Officials: Cockfighting clues found on Ohio property of slain family

Ohio Family Shooting Investigation Continues
Ohio Family Shooting Investigation Continues

CLEVELAND (Reuters) - Investigators probing the mysterious execution-style killings of eight family members in rural Ohio last week have found evidence of illegal cockfighting and marijuana cultivation on their property, state officials said on Tuesday.

Cockfighting chickens, cages and signs of a breeding operation have been discovered on the land in Appalachian-Pike County, about 95 miles east of Cincinnati, Dan Tierney, a spokesman for Ohio Attorney General Mike DeWine, said in an email.

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Cockfighting is illegal throughout the United States.

Law enforcement officials have said that the Rhoden family members found shot to death on Friday at four homes in rural Ohio had been targeted for execution in a pre-planned, "sophisticated operation."

See photos from the crime scene:

No arrests have been made, officials said. Each of the victims, aged 16 to 44, was found in bed and had been shot in the head, they noted.

A commercial-scale marijuana cultivation operation has also been also found at three of the crime scenes but authorities have not said if that was linked to the killings, Pike County Sheriff Charles Reader said.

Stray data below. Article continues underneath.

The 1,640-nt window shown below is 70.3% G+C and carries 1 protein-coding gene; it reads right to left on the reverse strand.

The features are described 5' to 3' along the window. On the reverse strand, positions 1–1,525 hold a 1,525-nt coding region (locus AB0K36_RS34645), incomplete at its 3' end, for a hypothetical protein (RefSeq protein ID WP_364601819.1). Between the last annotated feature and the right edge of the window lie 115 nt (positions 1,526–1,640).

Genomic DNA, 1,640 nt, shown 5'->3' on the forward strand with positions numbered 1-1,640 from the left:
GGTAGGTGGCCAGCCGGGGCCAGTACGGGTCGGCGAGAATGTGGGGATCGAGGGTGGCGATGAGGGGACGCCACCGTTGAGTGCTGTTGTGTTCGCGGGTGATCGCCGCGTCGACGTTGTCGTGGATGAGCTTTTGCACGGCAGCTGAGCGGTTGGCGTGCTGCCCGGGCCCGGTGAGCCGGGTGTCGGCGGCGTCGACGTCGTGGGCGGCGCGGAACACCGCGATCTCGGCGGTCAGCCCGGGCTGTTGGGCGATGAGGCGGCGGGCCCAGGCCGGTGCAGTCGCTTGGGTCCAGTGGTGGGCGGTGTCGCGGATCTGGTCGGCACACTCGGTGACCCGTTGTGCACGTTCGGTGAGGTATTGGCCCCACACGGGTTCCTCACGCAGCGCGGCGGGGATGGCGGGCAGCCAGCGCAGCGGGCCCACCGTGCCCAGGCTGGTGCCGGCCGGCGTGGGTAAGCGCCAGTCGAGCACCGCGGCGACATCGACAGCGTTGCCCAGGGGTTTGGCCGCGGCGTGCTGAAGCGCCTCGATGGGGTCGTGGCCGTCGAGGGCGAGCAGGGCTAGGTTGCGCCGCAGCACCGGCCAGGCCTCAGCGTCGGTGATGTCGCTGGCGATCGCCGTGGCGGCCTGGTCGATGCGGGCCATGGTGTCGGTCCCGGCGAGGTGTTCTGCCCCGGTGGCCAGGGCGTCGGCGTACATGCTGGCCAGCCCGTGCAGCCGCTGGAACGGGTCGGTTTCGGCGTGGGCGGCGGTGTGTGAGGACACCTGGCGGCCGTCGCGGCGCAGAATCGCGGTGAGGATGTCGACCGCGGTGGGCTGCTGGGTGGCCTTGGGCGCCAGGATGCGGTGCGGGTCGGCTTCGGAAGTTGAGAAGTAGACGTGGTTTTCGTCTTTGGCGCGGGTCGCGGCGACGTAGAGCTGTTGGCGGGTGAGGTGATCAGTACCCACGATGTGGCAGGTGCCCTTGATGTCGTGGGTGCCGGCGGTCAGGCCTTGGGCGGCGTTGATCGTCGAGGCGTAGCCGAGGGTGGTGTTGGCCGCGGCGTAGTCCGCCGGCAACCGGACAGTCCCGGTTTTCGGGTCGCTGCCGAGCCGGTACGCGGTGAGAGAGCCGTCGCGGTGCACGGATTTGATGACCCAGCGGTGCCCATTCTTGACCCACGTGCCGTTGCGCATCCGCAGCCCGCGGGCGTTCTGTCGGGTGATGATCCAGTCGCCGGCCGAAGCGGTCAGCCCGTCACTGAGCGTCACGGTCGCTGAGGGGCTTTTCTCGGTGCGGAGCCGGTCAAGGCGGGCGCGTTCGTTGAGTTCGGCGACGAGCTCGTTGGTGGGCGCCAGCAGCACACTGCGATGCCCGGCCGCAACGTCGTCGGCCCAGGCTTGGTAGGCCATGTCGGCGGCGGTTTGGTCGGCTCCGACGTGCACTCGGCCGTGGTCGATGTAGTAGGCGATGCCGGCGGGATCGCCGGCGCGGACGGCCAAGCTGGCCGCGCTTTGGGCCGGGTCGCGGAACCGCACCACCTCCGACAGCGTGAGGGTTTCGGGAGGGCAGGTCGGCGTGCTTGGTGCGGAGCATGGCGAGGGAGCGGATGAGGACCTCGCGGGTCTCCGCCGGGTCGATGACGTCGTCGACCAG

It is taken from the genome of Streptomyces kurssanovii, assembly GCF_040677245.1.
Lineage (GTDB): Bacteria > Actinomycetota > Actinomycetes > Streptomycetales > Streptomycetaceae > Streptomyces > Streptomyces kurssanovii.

The victims included Christopher Rhoden Sr., 40; his ex-wife, Dana Rhoden, 37; and their three children, Hanna, 19, Christopher Jr., 16, and Clarence, 20. Hanna Rhoden was found dead beside her infant daughter, who survived along with a six-month-old boy and a 3-year-old boy.

Three others have been identified as Christopher Sr.'s brother, Kenneth Rhoden, 44; a cousin, Gary Rhoden, 38; and Clarence Rhoden's girlfriend, Hannah Gilley, 20, with whom he had fathered a 6-month-old boy and was said to be engaged to.

All eight of the autopsies have been completed, officials said. All of the victims suffered gunshot wounds; one of them was shot five times and another nine times, according to a preliminary report of Ohio's Hamilton County coroner.

Originally published